Security alert: Frauds can clone your SIM, use your credit card
Fraudsters can easily clone your mobile SIM card and get a connection with your number. It also raises serious national security risks as these phones can be used for terror-related communications and transactions.business Updated: Feb 14, 2014 02:10 IST
Somnath Sinha, a mid-level executive at a Kolkata-based FMCG company, was shocked when he received an SMS informing him in November last year that his credit card had been used to make a Rs 45,000 purchase. By the time he called his bank two hours later to block his card, it was too late.
He learnt that his mobile phone had been used to request a one-time password (OTP), which had been used to make the online purchase. The bank refused to compensate him as the OTP request had come from his registered mobile phone.
Delhi-based PK Sandell, former technical advisor, UNIDO, found his mobile phone bill to be unusually high. There were an unusually high number of calls to numbers he couldn’t recognise. Being technically qualified, he suspected that his SIM card had been cloned and was being used illegally by someone else. This was confirmed when investigations showed that most of these calls were made from the Chandni Chowk area, which he hadn’t visited for years.
Fraudsters can easily clone your mobile SIM card and get a connection with your number. Grey market operators in Gaffar Market in Delhi’s Karol Bagh area, Manish Market near VT in Mumbai and practically every small town in Uttar Pradesh, Punjab and Rajasthan will “clone” any mobile number of your choice for as little as R50-R200.
Since many subscribers use mobile phones to access their bank accounts and get OTPs for their credit cards – and since saved passwords and other personal details can be accessed by anyone who can use the relevant software – this poses a serious risk to millions of subscribers who, like Sinha and Sandell, can, potentially, become victims of fraud.
It also raises serious national security risks as these phones can be used for terror-related communications and transactions.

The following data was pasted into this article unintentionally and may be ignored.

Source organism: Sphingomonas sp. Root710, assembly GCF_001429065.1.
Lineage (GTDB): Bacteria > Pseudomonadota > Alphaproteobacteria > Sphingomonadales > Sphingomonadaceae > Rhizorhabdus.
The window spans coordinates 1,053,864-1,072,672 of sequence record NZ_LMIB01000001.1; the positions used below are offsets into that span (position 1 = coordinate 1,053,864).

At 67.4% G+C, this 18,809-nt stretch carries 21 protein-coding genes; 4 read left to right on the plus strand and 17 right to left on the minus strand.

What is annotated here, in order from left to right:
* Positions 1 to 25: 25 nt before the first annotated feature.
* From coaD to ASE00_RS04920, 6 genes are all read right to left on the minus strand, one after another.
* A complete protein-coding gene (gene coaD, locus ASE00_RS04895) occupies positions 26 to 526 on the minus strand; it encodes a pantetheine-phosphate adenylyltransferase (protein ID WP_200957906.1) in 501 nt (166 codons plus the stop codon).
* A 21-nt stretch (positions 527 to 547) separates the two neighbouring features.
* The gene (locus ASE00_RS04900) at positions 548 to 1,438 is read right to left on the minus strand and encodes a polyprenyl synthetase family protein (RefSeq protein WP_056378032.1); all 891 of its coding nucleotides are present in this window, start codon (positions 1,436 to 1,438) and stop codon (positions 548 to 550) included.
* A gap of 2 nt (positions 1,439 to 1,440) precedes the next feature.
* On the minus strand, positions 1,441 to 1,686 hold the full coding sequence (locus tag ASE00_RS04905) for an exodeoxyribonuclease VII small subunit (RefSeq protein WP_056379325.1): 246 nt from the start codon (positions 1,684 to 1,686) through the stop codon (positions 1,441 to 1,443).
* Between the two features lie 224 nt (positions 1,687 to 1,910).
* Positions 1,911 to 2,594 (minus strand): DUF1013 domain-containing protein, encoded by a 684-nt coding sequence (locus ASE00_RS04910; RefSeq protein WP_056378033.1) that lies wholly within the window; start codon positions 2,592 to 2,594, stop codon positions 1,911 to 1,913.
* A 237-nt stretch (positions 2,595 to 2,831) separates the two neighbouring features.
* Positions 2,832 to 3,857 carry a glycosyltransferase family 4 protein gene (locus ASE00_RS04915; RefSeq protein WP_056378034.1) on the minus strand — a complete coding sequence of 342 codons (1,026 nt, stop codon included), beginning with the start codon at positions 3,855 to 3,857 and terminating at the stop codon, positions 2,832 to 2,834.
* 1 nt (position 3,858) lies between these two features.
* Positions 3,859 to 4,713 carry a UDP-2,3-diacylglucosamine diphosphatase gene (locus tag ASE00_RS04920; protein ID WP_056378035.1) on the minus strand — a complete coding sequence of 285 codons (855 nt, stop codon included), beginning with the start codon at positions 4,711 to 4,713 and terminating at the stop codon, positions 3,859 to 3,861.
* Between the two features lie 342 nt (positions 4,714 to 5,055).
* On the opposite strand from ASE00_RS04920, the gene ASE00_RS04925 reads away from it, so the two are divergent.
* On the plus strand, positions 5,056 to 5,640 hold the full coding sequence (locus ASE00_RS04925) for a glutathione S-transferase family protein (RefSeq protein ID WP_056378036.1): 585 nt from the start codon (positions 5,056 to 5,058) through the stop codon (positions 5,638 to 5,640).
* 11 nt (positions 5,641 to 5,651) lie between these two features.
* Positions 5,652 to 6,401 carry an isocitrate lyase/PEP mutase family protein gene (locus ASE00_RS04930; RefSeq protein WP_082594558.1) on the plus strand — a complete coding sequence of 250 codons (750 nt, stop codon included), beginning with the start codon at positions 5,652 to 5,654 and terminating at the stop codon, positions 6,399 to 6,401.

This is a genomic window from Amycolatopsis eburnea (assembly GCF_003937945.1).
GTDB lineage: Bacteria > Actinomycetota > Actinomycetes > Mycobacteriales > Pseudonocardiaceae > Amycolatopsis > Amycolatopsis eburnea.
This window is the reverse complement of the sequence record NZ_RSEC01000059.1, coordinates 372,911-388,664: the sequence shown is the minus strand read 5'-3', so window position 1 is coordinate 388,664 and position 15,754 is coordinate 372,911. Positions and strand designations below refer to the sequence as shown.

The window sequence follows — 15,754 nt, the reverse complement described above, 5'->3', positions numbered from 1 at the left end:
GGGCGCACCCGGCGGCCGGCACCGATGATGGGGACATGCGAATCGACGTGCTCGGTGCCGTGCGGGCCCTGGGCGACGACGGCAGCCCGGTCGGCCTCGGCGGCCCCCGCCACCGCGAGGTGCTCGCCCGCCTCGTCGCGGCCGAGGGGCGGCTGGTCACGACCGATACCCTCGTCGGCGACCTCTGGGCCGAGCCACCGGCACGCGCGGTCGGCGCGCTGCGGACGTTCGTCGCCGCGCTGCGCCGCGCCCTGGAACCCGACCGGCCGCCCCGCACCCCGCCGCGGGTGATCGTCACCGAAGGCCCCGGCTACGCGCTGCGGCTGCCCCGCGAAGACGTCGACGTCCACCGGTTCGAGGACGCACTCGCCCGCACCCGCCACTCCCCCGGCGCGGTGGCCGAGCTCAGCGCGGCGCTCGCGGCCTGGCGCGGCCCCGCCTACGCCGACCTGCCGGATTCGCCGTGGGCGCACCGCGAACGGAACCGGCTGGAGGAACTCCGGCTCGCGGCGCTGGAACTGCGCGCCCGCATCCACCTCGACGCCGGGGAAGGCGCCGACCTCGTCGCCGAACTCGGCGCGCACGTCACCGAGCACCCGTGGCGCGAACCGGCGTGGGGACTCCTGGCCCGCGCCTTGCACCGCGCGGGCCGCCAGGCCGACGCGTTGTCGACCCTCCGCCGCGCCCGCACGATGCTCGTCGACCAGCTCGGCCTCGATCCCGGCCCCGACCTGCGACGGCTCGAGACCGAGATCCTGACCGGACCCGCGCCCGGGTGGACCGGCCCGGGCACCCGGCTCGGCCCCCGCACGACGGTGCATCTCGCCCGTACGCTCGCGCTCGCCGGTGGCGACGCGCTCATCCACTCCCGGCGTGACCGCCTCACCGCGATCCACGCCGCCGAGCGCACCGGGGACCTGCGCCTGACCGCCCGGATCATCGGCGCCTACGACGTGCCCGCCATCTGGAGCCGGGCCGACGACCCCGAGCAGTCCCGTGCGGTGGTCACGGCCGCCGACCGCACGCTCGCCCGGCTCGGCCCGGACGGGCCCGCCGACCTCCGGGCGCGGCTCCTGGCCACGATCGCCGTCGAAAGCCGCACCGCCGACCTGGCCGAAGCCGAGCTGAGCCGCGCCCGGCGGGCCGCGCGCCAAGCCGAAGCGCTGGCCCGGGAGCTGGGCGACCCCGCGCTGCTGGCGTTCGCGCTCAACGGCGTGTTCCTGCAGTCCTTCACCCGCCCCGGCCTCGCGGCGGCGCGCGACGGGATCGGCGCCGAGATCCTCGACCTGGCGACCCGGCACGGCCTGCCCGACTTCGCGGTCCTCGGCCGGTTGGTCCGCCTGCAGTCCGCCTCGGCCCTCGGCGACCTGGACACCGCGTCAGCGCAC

The telecom ministry had informed the Lok Sabha in a written reply on August 22, 2012 that Delhi had 18,547 and Punjab 1,738 registered cases of illegal SIM card cloning. “There could be many more,” said a senior official in the telecom ministry.
There is no record of how much money subscribers have lost as a result of illegal cloning of SIM cards but bankers said the amount could be substantial.
Currently, none of the major telecom operators — Airtel, Vodafone, Idea, Reliance Communications and Tata Teleservices – can immediately track if two separate phones (one in the hands of a bona fide subscriber and the other being used by a fraudster with an illegally cloned SIM) are simultaneously using the same number. This time lag (between the time the cloned SIM starts operating and this showing up in your telco’s security system) provides frauds a long-enough window to complete their operations.
In a meeting on September 3, 2013, the department of telecommunications (DoT) decided to set up a working group comprising representatives of the home and defence ministries and various national security agencies to draw up a blueprint to address loopholes in telecom security, including cloned SIMs.
“The industry will cooperate with the government in resolving it,” added Pankaj Mohindroo, national president, Indian Cellular Association, the association of handset manufacturers.
That’s in the long term. Meanwhile, subscribers remain vulnerable to fraud.
The only way you can avoid becoming a victim is by remaining vigilant.